Until then parents will have to depend on therapy, behavioural control, symptomatic medications and diet.

“But in the end,” says Maria, who has tried various treatments to help her child, “the three most important things are time, patience and perseverance.”

The autism spectrum

While many autistic people can’t talk at all or only repeat songs and sentence fragments, others can speak for hours in sophisticated language about subjects that interest them. In the same way, autism sufferers range from being seriously mentally challenged to intellectually brilliant. Sometimes symptoms only become apparent after a child’s second birthday. In fact it’s more accurate to talk about autism spectrum disorders (ASD) than autism, because there are five varying conditions on the autism spectrum.

1 Autistic disorder

This is the classic form of autism: children live mostly in their own world, don’t make eye contact or point at things and ultimately fail to respond to the outside world. Some kids are also mentally disabled.

2 Rett syndrome

This is rare and affects only girls. They develop normally until they’re between six and 18 months old, then they stall or deteriorate. They struggle to communicate, their hand movements are peculiar – for example, they wring their hands – their growth is slow, they battle to walk, they have poor co-ordination and they can have fits and be seriously mentally disabled.

3 Childhood disintegrative disorder

Children develop normally until they turn two or three and then their development deteriorates. It’s a rare form of autism that is sometimes accompanied by epileptic fits.

4 Asperger’s syndrome

Many South Africans heard of this form of autism for the first time when sufferer Daantjie Badenhorst rocked the television quiz show Noot vir Noot with his incredible musical knowledge. People with this condition have an average or above-average intelligence and often an obsessive interest in one subject. Because the child’s language development is usually excellent, many parents don’t realise something’s wrong until social and communication problems surface when the child starts school.

5 Pervasive development disorder – not otherwise specified (PDD-NOS)

This applies to children who show some but not all of the symptoms of autism. It’s one of the most confusing diagnoses on the spectrum but one that applies to many kids. One doctor will diagnose such a child with autism while another will not.

How do I know if my child is autistic?

If a child between the ages of two and five exhibits many of the behaviours listed below, he or she could have autism. If your child has only one or two of these traits, there’s probably no cause for concern. But a combination of these behaviours or behavioural patterns that are truly out of the ordinary should be discussed with a doctor. Ask your GP for a reference to a neuropaediatrician. If there is no-one available in your area, you could go to a general neurologist, general paediatrician or child psychiatrist.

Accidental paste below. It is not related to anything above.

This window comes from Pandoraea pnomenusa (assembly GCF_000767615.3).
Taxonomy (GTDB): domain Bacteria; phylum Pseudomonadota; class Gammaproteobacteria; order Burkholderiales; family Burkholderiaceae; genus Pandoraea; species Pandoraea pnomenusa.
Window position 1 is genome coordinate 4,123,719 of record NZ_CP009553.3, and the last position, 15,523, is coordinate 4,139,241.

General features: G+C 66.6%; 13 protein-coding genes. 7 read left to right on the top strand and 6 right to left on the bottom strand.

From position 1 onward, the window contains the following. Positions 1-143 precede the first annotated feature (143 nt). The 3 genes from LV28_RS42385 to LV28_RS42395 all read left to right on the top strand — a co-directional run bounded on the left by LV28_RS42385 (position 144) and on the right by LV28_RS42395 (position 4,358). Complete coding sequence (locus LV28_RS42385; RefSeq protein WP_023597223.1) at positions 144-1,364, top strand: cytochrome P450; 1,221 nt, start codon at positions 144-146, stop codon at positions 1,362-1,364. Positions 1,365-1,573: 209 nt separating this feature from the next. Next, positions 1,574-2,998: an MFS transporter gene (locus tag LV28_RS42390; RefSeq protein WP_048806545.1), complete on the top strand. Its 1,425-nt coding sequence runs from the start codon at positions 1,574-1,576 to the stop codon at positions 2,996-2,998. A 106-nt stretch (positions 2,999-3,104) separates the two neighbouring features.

They almost never respond when you call them.

They don’t point at things to tell you what they want or to show you something.

They rarely make eye contact.

They either haven’t started talking or have stopped.

They use language in peculiar or unique ways, such as endlessly repeating nursery rhymes, repeating or mimicking words and bits of sentences, or making unusual sounds.

They behave oddly like shooting out their fingers or turning in circles.

Their development seems to be going backwards.

They have roller-coaster emotions and temper tantrums that threaten to get out of control.

They seem to be in a world of their own most of the time.

They’re unusually attached to objects.

They exhibit obsessive-compulsive behaviour such as opening and closing doors, switching lights on and off or arranging objects in specific ways.

They rarely if ever play spontaneous games of imagination.

They play on their own and have no interest in their peer group.

They hate change and insist on specific routines and rituals.

They harm themselves by, for example, hitting their head against a wall or biting themselves.

They don’t seem to be afraid of danger or pain.

They don’t like being cuddled.

Their faces are expressionless and their tone of voice is monotonous.

They’re either extremely sensitive or not sensitive at all to sound, touch or sensory stimuli such as loud noises, rough materials or bright lights.

They are extremely fussy eaters.

SOURCE: THE AUTISM SOURCEBOOK, BY KAREN SIFF EXKORN , PUBLISHED BY HARPERCOLL INS, 2006.

Get help here

Autism South Africa: 011-484-9909 ; www.autismsouthafrica.org

Snap: 021-975-7224 ; info@snap.org.za; www.snap.org.za